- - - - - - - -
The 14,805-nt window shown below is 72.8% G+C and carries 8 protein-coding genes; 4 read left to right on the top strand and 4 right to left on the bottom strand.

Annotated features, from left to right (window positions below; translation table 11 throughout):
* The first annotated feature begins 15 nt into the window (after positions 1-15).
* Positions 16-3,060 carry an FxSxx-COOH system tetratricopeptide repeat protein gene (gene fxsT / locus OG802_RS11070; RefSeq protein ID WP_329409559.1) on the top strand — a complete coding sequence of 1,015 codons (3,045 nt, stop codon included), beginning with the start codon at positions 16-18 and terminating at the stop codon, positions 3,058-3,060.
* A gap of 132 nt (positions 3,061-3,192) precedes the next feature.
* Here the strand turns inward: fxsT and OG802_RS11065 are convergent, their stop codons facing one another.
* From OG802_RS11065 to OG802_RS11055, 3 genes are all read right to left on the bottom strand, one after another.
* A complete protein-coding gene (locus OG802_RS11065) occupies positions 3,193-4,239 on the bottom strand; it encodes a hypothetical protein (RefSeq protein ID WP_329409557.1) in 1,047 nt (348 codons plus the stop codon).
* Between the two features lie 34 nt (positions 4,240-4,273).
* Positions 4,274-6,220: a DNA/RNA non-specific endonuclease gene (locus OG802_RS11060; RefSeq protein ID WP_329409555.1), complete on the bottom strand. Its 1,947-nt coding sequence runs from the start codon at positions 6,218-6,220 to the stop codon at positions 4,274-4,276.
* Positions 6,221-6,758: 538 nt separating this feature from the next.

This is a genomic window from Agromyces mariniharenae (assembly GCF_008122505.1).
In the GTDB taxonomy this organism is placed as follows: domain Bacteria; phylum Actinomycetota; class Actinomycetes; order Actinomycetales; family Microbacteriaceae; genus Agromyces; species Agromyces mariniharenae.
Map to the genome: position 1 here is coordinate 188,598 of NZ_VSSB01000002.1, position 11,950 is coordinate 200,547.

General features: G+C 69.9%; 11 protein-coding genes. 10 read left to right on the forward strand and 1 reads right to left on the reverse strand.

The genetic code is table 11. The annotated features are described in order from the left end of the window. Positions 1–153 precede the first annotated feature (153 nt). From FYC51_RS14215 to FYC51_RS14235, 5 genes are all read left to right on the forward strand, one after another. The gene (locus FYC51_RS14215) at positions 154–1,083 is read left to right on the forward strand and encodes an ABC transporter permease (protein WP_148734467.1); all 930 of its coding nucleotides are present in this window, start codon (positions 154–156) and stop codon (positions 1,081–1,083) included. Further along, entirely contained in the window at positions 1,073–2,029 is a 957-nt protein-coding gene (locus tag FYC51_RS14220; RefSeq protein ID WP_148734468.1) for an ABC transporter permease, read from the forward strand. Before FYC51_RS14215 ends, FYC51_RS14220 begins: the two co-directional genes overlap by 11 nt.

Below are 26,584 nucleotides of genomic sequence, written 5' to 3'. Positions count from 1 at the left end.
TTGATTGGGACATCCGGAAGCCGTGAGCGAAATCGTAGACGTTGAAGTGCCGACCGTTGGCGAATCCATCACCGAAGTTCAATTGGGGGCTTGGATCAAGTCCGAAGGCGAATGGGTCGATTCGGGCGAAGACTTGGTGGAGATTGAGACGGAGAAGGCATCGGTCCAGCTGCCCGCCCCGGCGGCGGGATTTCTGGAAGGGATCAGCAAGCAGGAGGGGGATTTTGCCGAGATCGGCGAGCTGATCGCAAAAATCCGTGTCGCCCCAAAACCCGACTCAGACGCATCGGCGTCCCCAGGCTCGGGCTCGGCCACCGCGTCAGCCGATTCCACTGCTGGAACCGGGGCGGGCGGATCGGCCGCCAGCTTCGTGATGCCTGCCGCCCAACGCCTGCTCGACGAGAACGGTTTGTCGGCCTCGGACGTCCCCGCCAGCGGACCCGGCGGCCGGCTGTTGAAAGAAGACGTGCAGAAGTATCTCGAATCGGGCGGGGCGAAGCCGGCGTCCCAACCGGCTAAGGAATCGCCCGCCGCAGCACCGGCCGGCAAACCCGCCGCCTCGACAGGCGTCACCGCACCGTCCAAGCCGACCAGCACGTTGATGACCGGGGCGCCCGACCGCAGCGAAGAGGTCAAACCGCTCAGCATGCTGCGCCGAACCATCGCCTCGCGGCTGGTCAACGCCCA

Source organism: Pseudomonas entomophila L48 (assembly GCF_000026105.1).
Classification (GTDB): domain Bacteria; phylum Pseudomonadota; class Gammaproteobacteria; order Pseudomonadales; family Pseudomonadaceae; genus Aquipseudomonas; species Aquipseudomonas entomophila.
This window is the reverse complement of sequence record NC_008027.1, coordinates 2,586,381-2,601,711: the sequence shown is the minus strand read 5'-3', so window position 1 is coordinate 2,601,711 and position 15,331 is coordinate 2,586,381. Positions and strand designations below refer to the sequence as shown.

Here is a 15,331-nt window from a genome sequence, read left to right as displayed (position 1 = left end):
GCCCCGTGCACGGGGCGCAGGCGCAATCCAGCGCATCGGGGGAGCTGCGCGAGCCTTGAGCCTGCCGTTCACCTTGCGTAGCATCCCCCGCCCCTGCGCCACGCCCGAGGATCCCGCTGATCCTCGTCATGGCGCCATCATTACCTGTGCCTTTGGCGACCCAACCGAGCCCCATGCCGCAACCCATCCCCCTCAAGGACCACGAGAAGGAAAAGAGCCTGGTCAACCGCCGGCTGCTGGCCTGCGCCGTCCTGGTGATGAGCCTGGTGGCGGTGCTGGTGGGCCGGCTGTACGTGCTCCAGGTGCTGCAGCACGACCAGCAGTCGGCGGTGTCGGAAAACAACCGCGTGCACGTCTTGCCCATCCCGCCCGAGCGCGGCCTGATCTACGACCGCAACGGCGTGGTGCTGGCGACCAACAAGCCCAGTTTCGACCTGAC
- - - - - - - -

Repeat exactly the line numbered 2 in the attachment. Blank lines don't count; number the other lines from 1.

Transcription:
Annotated features, from left to right (window positions below; translation table 11 throughout):